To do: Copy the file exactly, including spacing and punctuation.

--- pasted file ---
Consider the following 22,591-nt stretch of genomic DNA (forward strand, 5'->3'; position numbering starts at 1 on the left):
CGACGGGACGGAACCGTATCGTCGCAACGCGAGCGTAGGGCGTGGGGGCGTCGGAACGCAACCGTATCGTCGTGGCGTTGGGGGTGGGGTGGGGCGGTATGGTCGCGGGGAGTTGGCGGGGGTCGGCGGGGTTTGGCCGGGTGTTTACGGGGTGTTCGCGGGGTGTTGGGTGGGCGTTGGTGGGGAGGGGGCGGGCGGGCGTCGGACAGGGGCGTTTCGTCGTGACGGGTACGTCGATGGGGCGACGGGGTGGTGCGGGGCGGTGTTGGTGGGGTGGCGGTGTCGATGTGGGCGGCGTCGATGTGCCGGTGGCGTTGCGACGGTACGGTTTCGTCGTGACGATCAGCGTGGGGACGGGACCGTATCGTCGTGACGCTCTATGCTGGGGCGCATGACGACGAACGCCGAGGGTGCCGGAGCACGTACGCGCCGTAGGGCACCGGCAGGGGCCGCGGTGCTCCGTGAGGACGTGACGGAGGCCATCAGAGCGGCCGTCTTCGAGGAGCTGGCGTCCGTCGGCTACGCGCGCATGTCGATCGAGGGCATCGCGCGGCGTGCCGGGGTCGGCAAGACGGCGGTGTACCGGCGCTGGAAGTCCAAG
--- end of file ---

Consider the following 22,591-nt stretch of genomic DNA (forward strand, 5'->3'; position numbering starts at 1 on the left):
CGACGGGACGGAACCGTATCGTCGCAACGCGAGCGTAGGGCGTGGGGGCGTCGGAACGCAACCGTATCGTCGTGGCGTTGGGGGTGGGGTGGGGCGGTATGGTCGCGGGGAGTTGGCGGGGGTCGGCGGGGTTTGGCCGGGTGTTTACGGGGTGTTCGCGGGGTGTTGGGTGGGCGTTGGTGGGGAGGGGGCGGGCGGGCGTCGGACAGGGGCGTTTCGTCGTGACGGGTACGTCGATGGGGCGACGGGGTGGTGCGGGGCGGTGTTGGTGGGGTGGCGGTGTCGATGTGGGCGGCGTCGATGTGCCGGTGGCGTTGCGACGGTACGGTTTCGTCGTGACGATCAGCGTGGGGACGGGACCGTATCGTCGTGACGCTCTATGCTGGGGCGCATGACGACGAACGCCGAGGGTGCCGGAGCACGTACGCGCCGTAGGGCACCGGCAGGGGCCGCGGTGCTCCGTGAGGACGTGACGGAGGCCATCAGAGCGGCCGTCTTCGAGGAGCTGGCGTCCGTCGGCTACGCGCGCATGTCGATCGAGGGCATCGCGCGGCGTGCCGGGGTCGGCAAGACGGCGGTGTACCGGCGCTGGAAGTCCAAG